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I'm referring to the Figure 13.B.1 titled 'A competitive equilibrium with adverse selection' from 'Microeconomics Theory' by Mas Colel et al. It basically graphs the expected value of the workers' productivity ($E[\theta|r(\theta)\leq w])$ against the wage offered $w$ in an attempt to explain the wage equilibrium when the opportunity cost $r(\theta)$ is lower than $\theta$ for all $\theta$.. For the life of it, I cannot understand why this function is a curve (as opposed to straight line) in the graph. What is the distributional assumption for worker's type $\theta$ that is made in order to obtain the curve?

Thanks.

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Suppose that $r'(\theta)>0$. The following figure should make clear that saying $r(\theta)\leq w$ is equivalent to saying that $\theta\leq r^{-1}(w)$ (where $r^{-1}(\cdot)$ is the inverse of $r$):

r as a function of theta

So we can rephrase your question as 'why should $E(\theta|\theta<r^{-1}(w))$ be non-linear?'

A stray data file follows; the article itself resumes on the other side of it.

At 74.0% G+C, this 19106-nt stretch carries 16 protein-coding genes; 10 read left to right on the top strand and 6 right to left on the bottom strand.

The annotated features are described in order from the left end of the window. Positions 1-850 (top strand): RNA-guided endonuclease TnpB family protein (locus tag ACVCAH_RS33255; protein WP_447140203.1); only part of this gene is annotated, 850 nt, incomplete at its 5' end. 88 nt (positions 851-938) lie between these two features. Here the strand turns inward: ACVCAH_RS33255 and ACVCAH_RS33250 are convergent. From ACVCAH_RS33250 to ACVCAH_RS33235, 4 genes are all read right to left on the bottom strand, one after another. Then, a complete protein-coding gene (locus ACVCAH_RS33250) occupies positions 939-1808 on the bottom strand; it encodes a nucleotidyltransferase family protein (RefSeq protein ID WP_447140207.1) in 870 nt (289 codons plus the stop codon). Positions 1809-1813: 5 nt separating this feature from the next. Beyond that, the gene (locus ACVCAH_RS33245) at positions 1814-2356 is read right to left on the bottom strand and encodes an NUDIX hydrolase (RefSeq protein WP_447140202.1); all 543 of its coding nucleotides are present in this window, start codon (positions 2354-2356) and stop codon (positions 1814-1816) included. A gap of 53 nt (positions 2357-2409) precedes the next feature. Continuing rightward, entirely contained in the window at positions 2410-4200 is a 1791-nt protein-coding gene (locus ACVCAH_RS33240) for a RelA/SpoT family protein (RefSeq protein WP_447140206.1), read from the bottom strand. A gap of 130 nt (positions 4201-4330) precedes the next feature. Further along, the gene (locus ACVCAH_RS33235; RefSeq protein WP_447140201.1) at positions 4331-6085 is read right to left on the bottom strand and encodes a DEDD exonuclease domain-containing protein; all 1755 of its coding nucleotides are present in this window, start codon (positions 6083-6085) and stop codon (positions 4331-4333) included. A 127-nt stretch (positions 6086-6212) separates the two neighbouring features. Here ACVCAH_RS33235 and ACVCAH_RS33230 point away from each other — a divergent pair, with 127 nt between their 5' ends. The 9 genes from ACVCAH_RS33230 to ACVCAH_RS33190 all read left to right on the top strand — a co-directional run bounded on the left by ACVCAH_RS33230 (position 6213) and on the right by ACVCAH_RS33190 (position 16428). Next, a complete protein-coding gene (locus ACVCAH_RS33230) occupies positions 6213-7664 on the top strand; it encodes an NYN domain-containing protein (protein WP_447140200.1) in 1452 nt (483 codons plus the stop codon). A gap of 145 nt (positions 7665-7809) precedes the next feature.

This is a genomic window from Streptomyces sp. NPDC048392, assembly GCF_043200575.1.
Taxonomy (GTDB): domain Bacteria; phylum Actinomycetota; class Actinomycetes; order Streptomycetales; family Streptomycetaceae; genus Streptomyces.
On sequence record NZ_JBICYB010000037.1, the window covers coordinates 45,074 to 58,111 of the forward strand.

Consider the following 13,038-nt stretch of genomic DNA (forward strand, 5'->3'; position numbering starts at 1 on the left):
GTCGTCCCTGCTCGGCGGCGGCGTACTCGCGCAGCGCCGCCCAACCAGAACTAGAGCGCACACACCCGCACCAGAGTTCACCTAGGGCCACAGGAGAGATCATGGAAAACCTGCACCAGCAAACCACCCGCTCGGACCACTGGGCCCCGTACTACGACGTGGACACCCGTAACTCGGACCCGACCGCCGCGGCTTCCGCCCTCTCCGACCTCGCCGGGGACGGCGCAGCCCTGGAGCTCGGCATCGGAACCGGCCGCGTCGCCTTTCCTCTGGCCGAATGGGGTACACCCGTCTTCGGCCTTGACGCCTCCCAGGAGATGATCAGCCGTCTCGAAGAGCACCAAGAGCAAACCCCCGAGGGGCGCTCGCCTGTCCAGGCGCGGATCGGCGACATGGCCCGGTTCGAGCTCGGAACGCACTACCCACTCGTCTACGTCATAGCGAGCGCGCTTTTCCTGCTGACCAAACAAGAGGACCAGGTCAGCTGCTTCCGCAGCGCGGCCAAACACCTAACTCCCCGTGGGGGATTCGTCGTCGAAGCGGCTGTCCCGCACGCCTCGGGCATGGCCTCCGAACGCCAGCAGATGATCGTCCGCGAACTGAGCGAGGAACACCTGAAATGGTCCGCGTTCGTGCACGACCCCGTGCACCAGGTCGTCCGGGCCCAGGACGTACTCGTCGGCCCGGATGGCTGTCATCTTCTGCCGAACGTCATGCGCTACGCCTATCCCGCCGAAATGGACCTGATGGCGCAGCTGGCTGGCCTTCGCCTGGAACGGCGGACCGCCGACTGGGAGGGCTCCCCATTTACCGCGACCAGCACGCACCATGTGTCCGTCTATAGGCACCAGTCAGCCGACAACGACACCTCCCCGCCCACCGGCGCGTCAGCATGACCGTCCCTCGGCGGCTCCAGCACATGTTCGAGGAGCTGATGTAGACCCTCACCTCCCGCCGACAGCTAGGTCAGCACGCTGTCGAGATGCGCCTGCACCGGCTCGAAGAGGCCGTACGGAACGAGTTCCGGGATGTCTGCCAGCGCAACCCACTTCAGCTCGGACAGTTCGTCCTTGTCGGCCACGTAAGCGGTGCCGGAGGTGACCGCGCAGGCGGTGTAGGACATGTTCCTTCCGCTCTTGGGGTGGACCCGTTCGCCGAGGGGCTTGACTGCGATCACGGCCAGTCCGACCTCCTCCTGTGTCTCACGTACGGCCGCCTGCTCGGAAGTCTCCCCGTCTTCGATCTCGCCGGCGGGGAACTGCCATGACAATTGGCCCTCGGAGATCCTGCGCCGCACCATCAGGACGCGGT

Let's calculate this expectation (assuming that $\theta$ is distributed on support $[\underline{\theta},\overline{\theta}]$ according to CDF $F$):

$$E(\theta|\theta<r^{-1}(w))=\frac{1}{F[r^{-1}(w)]}\int_\underline{\theta}^{r^{-1}(w)}\!\theta F'(\theta)d\theta.$$

For $E(\theta|\theta<r^{-1}(w))$ to be linear in $w$ we would need $\partial E(\theta|\theta<r^{-1}(w))/\partial w$ to be constant.

Differentiating with respect to $w$ we have $$\frac{\partial E(\theta|\theta<r^{-1}(w))}{\partial w}=\frac{F'[r^{-1}(w)]\frac{\partial r^{-1}(w)}{\partial w}\left[F[r^{-1}(w)]r^{-1}(w)-\int_\underline{\theta}^{r^{-1}(w)}\!\theta F'(\theta)d\theta\right]}{F[r^{-1}(w)]^2}$$


The above expression isn't the prettiest thing to look at, but a quick glance should convince you that it will only be constant under very special circumstances. For example, even if we take a highly linear environment like $r(\theta)=\theta$, $F(\theta)=\theta$, we have $$\frac{\partial E(\theta|\theta<r^{-1}(w))}{\partial w}=\frac{w^2+\underline{\theta}^2}{2w^2},$$ so $E(\theta|\theta<r^{-1}(w))$ is non-linear.

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